Whatever angst Drona experienced on seeing Karna approach him disappeared with the praise heaped on Arjuna and his capabilities. “I am fortunate, o great acharya, that it is you and not I that is the commander of this army. I cannot fathom the strife within that you experience, every single minute of this war. That you have overcome your internal conflict and carried out your dharma is exemplary. History will never forget you. You will also be very proud to be matching up against your own pupil, and seeing your training come to fruition”
Dronacharya’s heart warmed at this praise. Even with all his erudition and self-control, he was human. Karna’s praise of him, his verbalization of Drona’s mental battles over the past fortnight earned a smile and respect from the acharya. Until now, he was torn between blaming himself for his inability to keep his word in protecting Jayadratha, while being dazzled at the archery of his best student. But now, with Karna’s words, he seemed at peace. He was overcome with emotion, but the only outward expression of it was the lowering of his shoulders.
“Who would have thought, that the sun would set for a brief moment on this day, and rise again, shining ever so bright. You and I know the wonders of nature, we know about such once-in-a-lifetime celestial events as the eclipse. We know that this is not sorcery, but the edict of nature itself. Look at the sun now. He seems to have emerged from behind the moon like a tiger that has broken its shackles. He rises like it is a new sunrise. Who would have thought that we would be fortunate enough to witness two sunrises in a single day? I say we continue, just as we start a battle at sunrise. We fight till crickets chirp. We fight till the last torch burns out. We fight to extinguish the light from the Pandava army. We may not kill the Pandavas tonight. Hell, we may not even win this war. But tonight, we make sure they won’t have much to rule over. Tonight, we avenge our son-in-law. Tonight, we avenge our beloved Pitamaha!”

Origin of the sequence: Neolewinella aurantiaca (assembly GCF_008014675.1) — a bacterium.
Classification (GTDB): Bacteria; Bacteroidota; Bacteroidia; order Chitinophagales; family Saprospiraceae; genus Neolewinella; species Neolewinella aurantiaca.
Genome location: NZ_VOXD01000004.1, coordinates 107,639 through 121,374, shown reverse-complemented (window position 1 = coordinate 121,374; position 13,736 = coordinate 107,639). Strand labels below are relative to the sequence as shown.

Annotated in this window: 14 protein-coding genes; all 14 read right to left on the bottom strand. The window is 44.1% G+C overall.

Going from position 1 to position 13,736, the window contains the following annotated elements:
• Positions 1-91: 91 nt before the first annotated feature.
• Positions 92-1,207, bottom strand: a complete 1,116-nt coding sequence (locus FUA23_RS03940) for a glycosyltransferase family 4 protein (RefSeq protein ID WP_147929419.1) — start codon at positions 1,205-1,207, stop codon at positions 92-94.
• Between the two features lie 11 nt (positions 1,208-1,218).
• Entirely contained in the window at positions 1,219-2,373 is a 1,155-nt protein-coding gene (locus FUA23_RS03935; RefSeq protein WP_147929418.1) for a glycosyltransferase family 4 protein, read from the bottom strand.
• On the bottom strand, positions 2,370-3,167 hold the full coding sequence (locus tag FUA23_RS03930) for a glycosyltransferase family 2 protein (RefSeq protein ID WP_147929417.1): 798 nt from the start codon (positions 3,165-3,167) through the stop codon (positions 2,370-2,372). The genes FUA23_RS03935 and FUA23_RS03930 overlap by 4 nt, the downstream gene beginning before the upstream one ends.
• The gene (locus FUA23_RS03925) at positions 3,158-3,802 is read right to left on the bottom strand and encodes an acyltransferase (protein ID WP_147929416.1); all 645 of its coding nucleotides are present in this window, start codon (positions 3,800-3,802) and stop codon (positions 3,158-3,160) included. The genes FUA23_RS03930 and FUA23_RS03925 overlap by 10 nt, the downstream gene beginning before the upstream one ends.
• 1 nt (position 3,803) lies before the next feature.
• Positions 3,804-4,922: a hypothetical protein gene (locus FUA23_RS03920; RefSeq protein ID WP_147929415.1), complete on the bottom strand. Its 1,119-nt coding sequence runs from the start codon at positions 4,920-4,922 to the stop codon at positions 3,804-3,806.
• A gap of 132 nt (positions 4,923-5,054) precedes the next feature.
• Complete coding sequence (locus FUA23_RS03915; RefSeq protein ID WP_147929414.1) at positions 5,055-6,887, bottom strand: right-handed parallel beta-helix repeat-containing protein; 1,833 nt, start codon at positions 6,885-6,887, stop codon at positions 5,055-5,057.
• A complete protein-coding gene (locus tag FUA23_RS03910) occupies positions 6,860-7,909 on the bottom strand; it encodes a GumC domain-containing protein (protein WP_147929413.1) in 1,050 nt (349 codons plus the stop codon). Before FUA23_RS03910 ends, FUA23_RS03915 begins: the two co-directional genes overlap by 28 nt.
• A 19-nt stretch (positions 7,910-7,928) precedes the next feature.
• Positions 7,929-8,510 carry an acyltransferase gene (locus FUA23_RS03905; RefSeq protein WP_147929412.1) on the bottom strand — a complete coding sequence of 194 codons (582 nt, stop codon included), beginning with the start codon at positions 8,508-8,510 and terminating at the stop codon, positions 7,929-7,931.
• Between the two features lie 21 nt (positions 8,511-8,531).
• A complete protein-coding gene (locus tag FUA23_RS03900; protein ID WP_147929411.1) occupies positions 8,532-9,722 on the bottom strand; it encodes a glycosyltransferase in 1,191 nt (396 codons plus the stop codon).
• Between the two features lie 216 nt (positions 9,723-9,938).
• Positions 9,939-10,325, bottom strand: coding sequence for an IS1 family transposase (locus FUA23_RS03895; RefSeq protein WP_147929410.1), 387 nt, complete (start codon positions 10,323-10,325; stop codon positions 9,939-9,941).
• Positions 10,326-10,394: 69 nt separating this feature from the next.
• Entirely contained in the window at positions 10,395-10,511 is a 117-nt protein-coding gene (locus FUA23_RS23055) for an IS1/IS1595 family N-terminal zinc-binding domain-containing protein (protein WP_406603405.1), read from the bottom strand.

The roar from the surrounding battalion was deafening. Any protest or reservations Drona or anyone else had on continuing the battle into the evening was lost in the fervor. Some soldiers were already moving in the direction of the Pandava army. Drona didn’t have much control over the what was happening. He went with the flow. It was hard to contradict Karna’s logic. To the untaught and unschooled who didn’t understand the complex cosmic dance between the earth, sun and the moon, it was a second sunrise. They were trained to start fighting at sunrise. And they were doing just that.
Fourteen days after the start of the war, the rules of engagement were broken. There was no turning back.
On the other side, the man who was waiting for this moment smiled. He knew dharma very well. He also knew that the world was not equally divided between the fair dharma and the dark adharma, and that there was a lot of grey in between. He was born in the grey. He blossomed in the grey. He fourished in the grey. He was grey himself. Without dropping his smile, he turned to his cousin and said, “Partha, behold the power of magic tonight. Behold the sorcery of nature. Tonight, civilized men will learn of that which lurks in the woods, and they will be terrified. Tonight, we destroy the only thing that is capable of stopping us from winning this war”